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  • Writer's pictureKevin Kalis

Practical Test Driven Development

Updated: Mar 3, 2023

Practical Test Driven Development

Most programmers would say that writing tests is a waste of time, that it is taking precious hours that could have been spent on the actual problem solving, that “they’re just tests.”

Ever since I was introduced to TDD very early on in my career, I was fascinated by them. I thought that it would safeguard my software from my own brain. This thinking has stuck with me, 8 years later into my career as a software engineer. It has saved me countless times, and will still save me and my teams for the years to come in the future.

I sound like a crazed TDD fanatic, do I ? I just really love the concept of writing tests. I am not a very strict follower of the TDD movement myself, I write the logic first and the tests next most of the time too. I applied writing tests into my workflow only late into my career, as the teams I joined in my years as a junior developer did not write tests. I want to perfect the skill, so I try to join teams that have the resources and the will for their members to write tests and clean code.

So why write tests? Why do I go on about convincing you to write tests for your software?

Here is my current workflow when given a task as a programmer:

  1. Identify the problem

  2. Write the tests

  3. Write the function/logic (2 and 3 are interchangeable)

  4. Run the tests, following the Red-Green-Refactor methodology of testing

  5. Done

The step Write the tests complements the step Identify the problem. How ? In writing the tests, you are taught to write the test functions like this:

def test_calling_command_creates_config_successfully(self):

def test_calling_command_with_incorrect_args_fails(self):

Notice that the function names are descriptive. They define what something must do. Being able to write the intention of a test and visualize what you are trying to solve helps immensely in solving a problem. In a way, you are reading back to your self what you intend to do with your task by writing it down in the tests.

Writing tests this way has a good little side effect: It explains to the next programmer what your function does and is supposed to do.

But what if I or another programmer wants to change/remove the tests I wrote in the past ?

This is the greatest benefit that TDD can give, in my opinion. When the time comes that your software needs to be updated and the logic changed, the tests will be the guardians to keep everything in check.

Let’s say for example, the business logic now requires my command to be able to run even if the args are incorrect. The test that used to handle this is test_calling_command_with_incorrect_args_fails (Refer to above example).My old test’s intention is to not let the invalid arguments from going through my function, and that went well in the past.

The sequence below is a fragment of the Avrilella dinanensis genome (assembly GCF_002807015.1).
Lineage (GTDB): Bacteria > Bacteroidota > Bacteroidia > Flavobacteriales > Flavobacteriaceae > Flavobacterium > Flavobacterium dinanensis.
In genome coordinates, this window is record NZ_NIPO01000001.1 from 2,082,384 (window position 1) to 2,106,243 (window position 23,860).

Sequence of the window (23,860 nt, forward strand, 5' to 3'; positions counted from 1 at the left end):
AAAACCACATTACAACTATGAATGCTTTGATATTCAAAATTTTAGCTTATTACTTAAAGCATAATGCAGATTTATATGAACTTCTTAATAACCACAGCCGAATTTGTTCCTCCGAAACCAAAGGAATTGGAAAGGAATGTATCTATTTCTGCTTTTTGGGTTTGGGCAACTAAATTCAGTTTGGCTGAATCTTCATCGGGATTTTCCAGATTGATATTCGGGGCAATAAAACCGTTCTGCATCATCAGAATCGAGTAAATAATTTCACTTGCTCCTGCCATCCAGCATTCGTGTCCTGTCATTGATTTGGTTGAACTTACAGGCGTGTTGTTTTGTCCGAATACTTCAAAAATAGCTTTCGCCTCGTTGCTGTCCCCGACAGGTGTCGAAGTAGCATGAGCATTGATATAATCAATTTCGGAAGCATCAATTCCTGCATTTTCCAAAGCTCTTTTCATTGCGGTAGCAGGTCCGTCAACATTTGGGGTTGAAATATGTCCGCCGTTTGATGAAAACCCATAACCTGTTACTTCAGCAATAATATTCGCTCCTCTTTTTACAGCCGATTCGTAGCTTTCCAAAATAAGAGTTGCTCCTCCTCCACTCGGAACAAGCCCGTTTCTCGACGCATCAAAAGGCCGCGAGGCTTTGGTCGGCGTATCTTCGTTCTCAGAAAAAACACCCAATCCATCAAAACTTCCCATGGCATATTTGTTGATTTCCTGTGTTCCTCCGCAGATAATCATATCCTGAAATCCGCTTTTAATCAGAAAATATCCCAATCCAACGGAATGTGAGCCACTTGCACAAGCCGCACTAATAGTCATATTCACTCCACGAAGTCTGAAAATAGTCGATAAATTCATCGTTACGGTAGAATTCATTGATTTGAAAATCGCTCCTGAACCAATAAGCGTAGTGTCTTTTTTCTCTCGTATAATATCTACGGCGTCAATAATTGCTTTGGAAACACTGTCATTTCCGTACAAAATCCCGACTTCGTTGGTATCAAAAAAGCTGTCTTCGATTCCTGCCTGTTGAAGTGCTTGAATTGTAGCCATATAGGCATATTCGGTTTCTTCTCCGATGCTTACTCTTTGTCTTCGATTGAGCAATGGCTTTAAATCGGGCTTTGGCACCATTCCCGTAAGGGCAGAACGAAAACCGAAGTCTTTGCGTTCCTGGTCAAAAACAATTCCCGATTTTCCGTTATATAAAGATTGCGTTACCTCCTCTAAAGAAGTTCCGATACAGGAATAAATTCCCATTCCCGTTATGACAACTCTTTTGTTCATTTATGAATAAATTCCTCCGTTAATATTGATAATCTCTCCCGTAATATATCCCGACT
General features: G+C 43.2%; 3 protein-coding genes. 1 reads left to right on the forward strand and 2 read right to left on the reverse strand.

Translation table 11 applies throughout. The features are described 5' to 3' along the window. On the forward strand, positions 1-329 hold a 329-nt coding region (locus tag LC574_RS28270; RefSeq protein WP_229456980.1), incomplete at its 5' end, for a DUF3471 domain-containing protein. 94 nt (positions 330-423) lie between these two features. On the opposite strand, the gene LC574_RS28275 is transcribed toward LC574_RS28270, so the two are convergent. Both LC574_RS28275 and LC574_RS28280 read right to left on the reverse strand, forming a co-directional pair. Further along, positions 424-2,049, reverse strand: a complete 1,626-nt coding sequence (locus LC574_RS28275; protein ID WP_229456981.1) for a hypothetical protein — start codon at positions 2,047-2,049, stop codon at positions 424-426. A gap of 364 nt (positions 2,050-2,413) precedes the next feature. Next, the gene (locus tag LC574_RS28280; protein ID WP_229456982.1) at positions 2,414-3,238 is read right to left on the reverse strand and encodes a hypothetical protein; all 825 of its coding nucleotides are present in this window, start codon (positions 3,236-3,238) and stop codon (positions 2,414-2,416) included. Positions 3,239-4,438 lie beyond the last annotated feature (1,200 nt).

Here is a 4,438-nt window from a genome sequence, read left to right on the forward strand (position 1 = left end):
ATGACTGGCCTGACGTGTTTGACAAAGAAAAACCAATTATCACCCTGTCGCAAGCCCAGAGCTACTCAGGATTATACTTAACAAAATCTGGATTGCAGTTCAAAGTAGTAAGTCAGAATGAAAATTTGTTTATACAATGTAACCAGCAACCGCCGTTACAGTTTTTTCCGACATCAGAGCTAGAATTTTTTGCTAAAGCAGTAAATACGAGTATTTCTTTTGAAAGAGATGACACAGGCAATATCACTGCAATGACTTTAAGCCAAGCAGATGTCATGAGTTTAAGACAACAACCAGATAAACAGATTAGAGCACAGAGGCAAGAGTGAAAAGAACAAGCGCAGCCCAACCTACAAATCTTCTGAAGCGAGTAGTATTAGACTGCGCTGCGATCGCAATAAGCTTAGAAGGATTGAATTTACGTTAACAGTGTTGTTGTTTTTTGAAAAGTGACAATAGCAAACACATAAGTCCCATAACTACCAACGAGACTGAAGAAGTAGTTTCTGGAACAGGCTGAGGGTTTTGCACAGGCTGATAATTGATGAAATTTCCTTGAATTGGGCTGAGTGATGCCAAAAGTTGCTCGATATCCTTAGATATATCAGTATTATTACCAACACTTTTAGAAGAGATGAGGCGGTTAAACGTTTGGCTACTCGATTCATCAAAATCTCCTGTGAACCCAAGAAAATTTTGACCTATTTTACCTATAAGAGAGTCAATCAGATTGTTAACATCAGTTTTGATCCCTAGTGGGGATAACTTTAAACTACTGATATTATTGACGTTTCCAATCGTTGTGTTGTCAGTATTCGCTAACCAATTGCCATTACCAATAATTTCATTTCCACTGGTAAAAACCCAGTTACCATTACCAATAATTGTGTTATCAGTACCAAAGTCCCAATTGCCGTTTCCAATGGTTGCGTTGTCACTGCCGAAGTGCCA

But now that the business logic is changed, the new implementation will trigger a conversation asking why the business logic makes sense and the code/logic must change. This will allow the programmer to ask questions if the new changes should really be made, or if there are any repercussions to changing the logic, or is it required to create more tests to give more coverage in preparation for the new logic change.

One more benefit of writing tests is that the developers can just look at how the tests are set up and immediately understand what a function needs to run.

Most of my tests look like this these days:

def test_get_config_succeeds(self):
    url = reverse('my-endpoint-url')
    person = PersonFactory(,
    config = ConfigFactory(max_person_count=randint(1, 20),
    response = self.client.get(url)
    self.assertEqual(response.status_code, 200)

At first glance, it’s just another unit test. Nothing surprising, but if you think about it, the test shows what the requirements are for my test to pass. It needs a person and a config object for the response of the endpoint to be a 200. So if I wanted to create more tests for edge cases, I can refer to this original test to see what I need to achieve the same or inverse result.

Test setups can easily indicate what is needed for a logic/function to work.

In conclusion: tests are like code comments, but more fleshed out and the CI has to check them LOL. Tests may consume a lot of time when writing, but they save your team from technical debt and acts as a form of documentation for your code. It saves your time by reducing the need for asking questions that are supposed to be already answered to other team members repeatedly over the course of a project over and over.

Learn how we write our tests in TECHS!


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